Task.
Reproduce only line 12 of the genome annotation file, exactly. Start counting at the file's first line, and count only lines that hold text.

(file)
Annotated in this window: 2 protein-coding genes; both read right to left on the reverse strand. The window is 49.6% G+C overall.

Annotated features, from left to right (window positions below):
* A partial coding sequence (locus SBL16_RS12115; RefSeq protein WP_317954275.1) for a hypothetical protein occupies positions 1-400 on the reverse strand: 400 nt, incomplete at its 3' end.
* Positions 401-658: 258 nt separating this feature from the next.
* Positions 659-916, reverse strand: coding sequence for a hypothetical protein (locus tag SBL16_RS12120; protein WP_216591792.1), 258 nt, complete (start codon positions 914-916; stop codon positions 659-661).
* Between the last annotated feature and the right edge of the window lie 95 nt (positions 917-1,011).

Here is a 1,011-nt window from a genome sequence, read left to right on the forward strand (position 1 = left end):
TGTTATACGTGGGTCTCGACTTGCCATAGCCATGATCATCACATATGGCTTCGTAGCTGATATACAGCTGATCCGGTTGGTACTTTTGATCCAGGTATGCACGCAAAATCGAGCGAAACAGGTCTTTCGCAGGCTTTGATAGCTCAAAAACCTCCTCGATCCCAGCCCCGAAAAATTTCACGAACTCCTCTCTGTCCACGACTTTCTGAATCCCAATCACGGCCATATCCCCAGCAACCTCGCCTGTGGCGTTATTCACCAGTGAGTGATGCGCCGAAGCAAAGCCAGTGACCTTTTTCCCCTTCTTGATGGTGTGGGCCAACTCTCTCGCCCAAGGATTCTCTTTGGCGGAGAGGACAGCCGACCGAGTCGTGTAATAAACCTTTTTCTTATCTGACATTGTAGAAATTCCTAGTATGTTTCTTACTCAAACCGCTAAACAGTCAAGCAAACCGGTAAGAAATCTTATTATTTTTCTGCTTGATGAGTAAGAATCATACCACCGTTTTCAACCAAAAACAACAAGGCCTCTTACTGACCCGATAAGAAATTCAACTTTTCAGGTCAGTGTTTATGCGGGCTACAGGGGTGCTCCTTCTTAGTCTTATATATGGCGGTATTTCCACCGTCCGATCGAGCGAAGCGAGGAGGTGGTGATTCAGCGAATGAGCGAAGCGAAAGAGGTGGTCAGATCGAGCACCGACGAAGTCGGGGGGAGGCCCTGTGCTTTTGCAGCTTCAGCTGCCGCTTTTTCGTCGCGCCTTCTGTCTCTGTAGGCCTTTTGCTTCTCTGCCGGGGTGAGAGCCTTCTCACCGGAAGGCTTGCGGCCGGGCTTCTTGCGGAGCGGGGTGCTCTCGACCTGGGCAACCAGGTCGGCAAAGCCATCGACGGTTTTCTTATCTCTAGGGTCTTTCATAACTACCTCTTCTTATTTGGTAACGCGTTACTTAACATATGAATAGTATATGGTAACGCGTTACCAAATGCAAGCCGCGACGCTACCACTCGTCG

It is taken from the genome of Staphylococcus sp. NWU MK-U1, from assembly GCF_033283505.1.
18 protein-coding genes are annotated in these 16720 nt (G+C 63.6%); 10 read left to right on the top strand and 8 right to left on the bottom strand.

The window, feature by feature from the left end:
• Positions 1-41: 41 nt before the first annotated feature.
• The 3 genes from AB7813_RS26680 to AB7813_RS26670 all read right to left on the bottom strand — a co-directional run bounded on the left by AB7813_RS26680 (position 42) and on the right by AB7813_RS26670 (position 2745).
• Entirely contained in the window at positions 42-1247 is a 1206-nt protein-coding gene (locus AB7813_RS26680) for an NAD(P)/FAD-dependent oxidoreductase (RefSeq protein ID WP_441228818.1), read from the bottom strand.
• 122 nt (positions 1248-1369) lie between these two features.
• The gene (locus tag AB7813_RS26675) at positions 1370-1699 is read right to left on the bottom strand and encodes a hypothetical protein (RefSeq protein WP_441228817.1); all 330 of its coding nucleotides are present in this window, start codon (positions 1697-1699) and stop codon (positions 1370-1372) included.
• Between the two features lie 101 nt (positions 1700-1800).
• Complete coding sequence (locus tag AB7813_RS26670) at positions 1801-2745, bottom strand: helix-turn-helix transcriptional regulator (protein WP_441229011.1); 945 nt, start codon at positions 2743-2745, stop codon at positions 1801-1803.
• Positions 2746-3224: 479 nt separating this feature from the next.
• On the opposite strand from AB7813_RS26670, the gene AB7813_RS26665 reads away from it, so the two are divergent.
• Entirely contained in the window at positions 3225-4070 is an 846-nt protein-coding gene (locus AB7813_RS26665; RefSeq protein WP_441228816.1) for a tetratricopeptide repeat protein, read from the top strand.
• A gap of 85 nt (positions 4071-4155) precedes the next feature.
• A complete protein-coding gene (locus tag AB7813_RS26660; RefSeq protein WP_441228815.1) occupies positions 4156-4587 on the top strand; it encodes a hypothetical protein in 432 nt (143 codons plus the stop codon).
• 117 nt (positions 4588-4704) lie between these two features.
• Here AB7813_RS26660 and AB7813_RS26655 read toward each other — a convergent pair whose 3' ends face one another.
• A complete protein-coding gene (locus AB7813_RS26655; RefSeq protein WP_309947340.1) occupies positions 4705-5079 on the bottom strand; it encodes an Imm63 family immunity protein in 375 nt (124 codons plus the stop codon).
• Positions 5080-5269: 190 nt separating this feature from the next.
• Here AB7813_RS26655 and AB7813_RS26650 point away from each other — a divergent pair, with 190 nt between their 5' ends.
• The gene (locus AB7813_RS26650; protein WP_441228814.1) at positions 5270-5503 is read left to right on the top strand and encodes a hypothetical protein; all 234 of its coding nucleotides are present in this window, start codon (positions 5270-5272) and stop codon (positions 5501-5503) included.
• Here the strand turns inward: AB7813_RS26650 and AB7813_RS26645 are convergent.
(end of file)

• Positions 1-41: 41 nt before the first annotated feature.